Therefore looking at only what was known at the time by Beech-Nut I can understand their rationale for choosing to cover up the phony apple juice scam. It would have been different if they only found out that the apple juice was adulterated in June 1982 then a recall would have been cost effective. Then they would only be liable for 3. 5 million. Beechnut knew that when the truth came out that they would be liable for more than just 3. 5 million because they had actively and intentionally deceived the public since 1978.

The final cost to Beech-Nut for the deception and cover up was $140,000 for investigation cost to the Food and Drug Administration, $2. 5 million to retailers, a $5 million cash refund for consumers and a $2. 1 million fine to the Federal Government (Buder, 1988). This is a total of $9,740,000 which is a significant difference from $3. 5 million. The second question addresses whether the public was harmed in any way and if foreign countries were harmed by the adulterated apple juice. My response is a resounding yes. The public, which includes the consumer, retailer and competitor, were all harmed by the deception of Beech-Nut.

First, the consumers paid too much for a phony apple juice that was made from a cocktail of beet sugar, cane sugar syrup, corn syrup and water (Buder, 1988). The court agreed with this assertion by requiring Beech-Nut to pay $5 million in cash refund to consumers. Thomas Roche, the lead Government prosecutor likened the actions of Beech-Nut to “a hand reaching out from the store shelf and taking money out of the pockets of consumers (Buder, 1988). Secondly, the code of morality and ethics was violated by deceiving people about the content of the apple drink and leading people to believe the drink had the nutritional value of apple juice.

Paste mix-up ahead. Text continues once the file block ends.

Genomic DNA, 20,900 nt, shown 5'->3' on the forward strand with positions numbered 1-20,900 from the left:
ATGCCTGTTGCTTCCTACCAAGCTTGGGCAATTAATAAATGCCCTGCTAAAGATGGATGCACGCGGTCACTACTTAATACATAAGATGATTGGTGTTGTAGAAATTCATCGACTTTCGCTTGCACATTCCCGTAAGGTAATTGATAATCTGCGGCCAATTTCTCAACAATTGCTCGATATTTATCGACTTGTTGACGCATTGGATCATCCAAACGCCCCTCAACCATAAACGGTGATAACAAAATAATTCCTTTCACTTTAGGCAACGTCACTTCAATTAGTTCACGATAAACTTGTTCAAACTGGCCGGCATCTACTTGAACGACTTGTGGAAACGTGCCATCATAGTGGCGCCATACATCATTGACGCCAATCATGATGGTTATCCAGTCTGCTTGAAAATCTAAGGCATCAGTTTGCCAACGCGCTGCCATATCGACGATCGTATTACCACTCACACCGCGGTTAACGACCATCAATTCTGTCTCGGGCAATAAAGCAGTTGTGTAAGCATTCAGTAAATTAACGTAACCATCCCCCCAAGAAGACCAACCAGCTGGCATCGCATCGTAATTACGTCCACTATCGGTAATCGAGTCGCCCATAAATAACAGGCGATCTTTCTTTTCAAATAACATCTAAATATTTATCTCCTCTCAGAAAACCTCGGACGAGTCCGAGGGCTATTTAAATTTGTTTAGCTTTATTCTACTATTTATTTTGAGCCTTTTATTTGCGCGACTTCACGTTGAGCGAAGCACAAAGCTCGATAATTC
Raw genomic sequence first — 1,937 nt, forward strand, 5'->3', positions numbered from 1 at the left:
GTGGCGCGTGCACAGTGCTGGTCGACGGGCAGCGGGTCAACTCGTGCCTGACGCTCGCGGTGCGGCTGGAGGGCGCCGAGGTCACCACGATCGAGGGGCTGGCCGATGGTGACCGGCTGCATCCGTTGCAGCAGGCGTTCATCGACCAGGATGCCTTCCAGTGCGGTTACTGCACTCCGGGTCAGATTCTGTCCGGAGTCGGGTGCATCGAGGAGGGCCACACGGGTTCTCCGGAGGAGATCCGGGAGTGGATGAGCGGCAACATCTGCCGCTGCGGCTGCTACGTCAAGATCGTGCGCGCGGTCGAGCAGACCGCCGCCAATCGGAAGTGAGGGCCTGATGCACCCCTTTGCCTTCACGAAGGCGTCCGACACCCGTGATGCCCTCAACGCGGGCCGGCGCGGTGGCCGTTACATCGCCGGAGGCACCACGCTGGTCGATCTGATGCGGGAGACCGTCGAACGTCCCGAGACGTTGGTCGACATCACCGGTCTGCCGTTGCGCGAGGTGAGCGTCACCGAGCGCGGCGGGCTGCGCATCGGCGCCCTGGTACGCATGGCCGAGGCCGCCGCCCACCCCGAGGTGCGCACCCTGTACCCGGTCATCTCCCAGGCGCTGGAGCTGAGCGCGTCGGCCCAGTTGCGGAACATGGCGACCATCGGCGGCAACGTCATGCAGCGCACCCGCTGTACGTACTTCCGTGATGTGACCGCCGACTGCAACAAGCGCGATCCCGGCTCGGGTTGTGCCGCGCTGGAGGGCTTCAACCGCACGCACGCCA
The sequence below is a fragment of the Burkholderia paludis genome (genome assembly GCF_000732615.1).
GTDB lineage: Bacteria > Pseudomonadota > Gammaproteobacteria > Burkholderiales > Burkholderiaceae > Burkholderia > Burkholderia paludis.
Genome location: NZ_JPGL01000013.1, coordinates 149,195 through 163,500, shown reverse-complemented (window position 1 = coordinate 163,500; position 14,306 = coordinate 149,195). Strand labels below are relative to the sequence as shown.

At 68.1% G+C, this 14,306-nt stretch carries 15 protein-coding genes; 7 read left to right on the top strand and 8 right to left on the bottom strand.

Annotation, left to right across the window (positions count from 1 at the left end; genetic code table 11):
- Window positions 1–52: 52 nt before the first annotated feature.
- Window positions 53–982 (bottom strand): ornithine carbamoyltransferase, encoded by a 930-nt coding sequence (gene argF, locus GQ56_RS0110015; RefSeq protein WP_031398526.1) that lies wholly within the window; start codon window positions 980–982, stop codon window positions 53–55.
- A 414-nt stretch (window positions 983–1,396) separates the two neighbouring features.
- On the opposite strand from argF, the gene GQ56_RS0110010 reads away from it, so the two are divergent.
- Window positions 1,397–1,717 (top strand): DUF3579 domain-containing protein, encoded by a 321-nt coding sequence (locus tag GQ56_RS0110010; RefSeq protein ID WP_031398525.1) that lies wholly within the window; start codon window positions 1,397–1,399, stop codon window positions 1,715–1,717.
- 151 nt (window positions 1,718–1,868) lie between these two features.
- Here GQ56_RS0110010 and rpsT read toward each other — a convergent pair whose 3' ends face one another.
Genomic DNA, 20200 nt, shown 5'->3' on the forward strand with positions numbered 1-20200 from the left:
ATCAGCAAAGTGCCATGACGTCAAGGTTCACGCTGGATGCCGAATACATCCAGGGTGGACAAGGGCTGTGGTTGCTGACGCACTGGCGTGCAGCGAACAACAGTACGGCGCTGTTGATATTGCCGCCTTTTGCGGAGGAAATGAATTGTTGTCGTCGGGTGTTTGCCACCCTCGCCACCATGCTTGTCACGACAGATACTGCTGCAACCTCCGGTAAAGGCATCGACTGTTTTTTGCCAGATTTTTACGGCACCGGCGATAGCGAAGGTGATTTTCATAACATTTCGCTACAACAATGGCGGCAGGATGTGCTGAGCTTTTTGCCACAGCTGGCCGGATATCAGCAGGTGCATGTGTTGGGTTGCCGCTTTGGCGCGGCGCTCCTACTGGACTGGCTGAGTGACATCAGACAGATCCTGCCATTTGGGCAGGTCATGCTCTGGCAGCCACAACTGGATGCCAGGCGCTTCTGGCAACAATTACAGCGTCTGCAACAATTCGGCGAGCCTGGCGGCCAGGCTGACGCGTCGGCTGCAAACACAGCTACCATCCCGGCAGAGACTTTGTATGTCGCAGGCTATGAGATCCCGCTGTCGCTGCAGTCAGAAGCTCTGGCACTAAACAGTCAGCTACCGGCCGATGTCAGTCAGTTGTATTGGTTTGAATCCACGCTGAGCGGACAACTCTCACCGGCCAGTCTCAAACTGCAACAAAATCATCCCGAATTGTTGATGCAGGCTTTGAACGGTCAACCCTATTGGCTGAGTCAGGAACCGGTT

Apple juice has a significant concentration of phenolics, which protects against diseases, vitamins and boron that promotes healthy bones (Parks, 2005). People primarily buy juices for the nutritional value; otherwise they would purchase a flavored drink. Thirdly, the retailers, who distributed the apple drink would have overpaid Beech-Nut and incur a dishonorable reputation for selling the drink. The courts agreed with this assertion because they rewarded the retailers $2. 5 million. Finally, the competitors would be competing in a dishonest and uneven playing field.

They probably lost market share and profits as a result of this deception from Beech-Nut. Whether foreign consumers were harmed is dependent upon Beech-Nut disclosing the apple drink is adulterated. If this information was not transparent to the consumer then they were harmed by the violation of the code of ethics and morality. As asserted above, being deceived is a violation of trust and just because a monetary value cannot be affixed to deception it is still harmful. The question of whether there is monetary value to the deception is whether the reduced prices reflected the market value for adulterated beverage.

This cannot be determined by the case study hence I concluded that Beech-Nut still benefited monetarily from the greatly price reduced apple juice. If this is the case the harm is both monetarily and ethically to the foreign consumers and retailers. The third question states that Hoyvald believed what he was doing was expected of him as president of Beech-Nut. Mr. Hoyvald stated that he first learned of the situation on June 25, 1982 and then sought and acted upon the legal advice of a number of lawyers (Buder, 1988). The subsequent actions taken by Hoyvald were not representative of an ethical, honest corporate leader.